the reason why we have not been able to cut the death -- cut the


deficit as much as we wish. Stewart Hosie, Scotland is not having the


same luck. The resource budget has been cut by less than the rest of


the country. It is �333 million, even though it is only 2%. That is


in addition to the 6.5% cut we had in the last spending review, and in


addition to the capital cut we hadn't the last spending review. In


terms of capital spend, the conventional capital allocation is


down. The so-called extra money is loans that have agreed in the


Scotland Act, and funny Money financial transactions in the


Budget. As part of George Osborne's ongoing narrative, he has failed so


far in. There is not that money available for capital spending. The


Scottish Government have new borrowing powers, so perhaps they


can be used to fund new projects. The Scottish futures trust has been


slow in getting on and making new project happen. I am sure the new


borrowing powers will be used, but the capital programme in Scotland


remains unchanged at to 0.5 billion. -- 2.5. Cathy Jamieson, a lot of


people said the Spending Review was a political shade but there to put


Labour into a cocked hat. -- charade. It has been frustrating


this week to try to find out what is Labour's position on borrowing?


It is unclear. First of all, the spending review has come about as a


direct result of the Chancellor and Prime Minister being unable to


deliver on what they said they would do in terms of getting the


deficit down. They are borrowing more than they said they would, and


the impact is being felt across the UK with people feeling their living


standards squeezed. We will face some difficult times in 2015 if we


are back in government. There is no doubt about that. We will look at


the overall spending plans and live within that for the first year, but


we have not ruled out the option of borrowing for investment. We


believe the Chancellor should have brought forward some of the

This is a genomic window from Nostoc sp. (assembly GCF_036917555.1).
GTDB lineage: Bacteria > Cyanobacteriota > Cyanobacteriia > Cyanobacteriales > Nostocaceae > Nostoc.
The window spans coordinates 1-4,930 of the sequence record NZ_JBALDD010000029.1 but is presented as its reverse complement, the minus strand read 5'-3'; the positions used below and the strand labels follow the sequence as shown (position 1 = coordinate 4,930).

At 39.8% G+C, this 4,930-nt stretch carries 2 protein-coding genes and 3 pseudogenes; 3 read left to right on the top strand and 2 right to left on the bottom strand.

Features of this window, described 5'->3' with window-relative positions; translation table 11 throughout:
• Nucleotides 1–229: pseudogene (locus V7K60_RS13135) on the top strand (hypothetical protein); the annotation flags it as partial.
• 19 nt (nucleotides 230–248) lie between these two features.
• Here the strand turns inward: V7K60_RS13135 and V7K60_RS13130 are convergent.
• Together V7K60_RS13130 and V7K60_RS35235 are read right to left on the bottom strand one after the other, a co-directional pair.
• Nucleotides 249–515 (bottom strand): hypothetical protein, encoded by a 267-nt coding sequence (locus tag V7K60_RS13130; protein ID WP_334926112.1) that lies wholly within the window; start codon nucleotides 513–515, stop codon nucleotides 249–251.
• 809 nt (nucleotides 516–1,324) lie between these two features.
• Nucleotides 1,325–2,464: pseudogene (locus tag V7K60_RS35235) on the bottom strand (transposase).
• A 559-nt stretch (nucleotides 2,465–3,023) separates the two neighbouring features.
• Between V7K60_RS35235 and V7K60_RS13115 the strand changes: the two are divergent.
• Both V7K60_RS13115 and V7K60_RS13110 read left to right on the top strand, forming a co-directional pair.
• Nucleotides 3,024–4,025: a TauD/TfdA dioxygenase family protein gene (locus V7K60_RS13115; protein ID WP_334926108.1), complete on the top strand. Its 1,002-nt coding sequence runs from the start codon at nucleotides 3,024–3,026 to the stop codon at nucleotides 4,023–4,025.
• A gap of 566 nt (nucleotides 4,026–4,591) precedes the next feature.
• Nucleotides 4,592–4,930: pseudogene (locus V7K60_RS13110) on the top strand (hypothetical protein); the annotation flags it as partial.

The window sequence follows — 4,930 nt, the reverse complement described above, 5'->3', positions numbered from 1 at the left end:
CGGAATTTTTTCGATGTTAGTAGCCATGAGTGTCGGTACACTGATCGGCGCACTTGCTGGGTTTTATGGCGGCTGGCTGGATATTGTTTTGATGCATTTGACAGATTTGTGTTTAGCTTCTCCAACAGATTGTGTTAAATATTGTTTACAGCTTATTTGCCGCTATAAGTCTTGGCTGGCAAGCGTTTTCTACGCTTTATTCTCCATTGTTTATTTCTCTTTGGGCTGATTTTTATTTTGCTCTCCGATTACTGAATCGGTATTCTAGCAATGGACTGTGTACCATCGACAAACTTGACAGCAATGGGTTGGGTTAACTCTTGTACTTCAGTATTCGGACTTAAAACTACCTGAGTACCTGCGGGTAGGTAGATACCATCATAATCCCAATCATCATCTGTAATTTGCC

infrastructure projects now, rather than waiting another two years down


the line. So Labour would borrow more? This is the problem because


people are saying, will you or want you? What we are saying is we will


in order to be responsible, keep within the overall spending limit,


but we have not ruled out bringing forward additional investment plans


for borrowing if that is the right thing to do, but we will not be


borrowing to pay for day-to-day expenditure because they have


failed to get growth backed into the economy. This has also been


called an opportunity for John -- George Osborne. Would you expect


people to wait seven days before people can claim benefits? We have


made some massive reforms to tax, cutting 24 million people stacks


and boosting pensions by the biggest level ever, and ensuring


non-work related benefits are protected as part of the difficulty


we have in getting the deficit down. Growth has not been coming forward


us we would have wished. But those who say that we should spend our


way out of this should be careful of what the markets might do and


what it might do to interest rates. They should also recognise that


where there is growth beginning to come back in the oil and gas sector,


that instead of knocking it, they should encourage it. Building


confidence is the best way to build growth. Stewart Hosie, maybe you


have to rein in spending, and Mr Swinney gave me that clear hint on


Wednesday that the automatic pay increase would not be ended in


Scotland for civil servants. Any news on that? I think his hint was


strong enough. In terms of what Malcolm said, if there is good news,


I welcome it. We have got to understand that this Government are


planning to cut �155 billion a year out of the economy in tax rises and


cuts. The proportion of cuts to tax rises is four-to-one. That means


the Government are planning to rebalance the books on the back of


the poor, in a way that they do so much consumption out of the economy


that he is trying to cut his way to growth. The debate within the


government was that Conservatives wanted to cut for the the welfare


budgets but the Liberal Democrats refused to do it. -- to cut further.


Cathy Jamieson, Stewart Hosie was pointing out the changes to welfare.


Many Labour supporters would be horrified at what Ed Balls is it


said thing. -- accepting. We will need to look at the money we have


available and make it fairer. We have not said we will take any


action that will put more people in the hands of the loan sharks. The


present government can not have it all ways. At the same time, they


are giving tax breaks to millionaires, which does not see


sensible. Let us look to another item making the news today. It is


the latest paper from the UK Treasury. Sir Malcolm Bruce, it has


been claimed that Scots may have to face roaming charges if there is


independence on the mobile phones. A Tory MP says some of the


arguments against independence are becoming silly. Some of them are


real. If you have a single market and break it up there are potential


consequences that could increase costs. I have not seen this paper,


but I think it is suggesting that breaking up the single market in


telecommunications and broadband could have implications. If you


remove the Universal Postal Service from Scotland because you take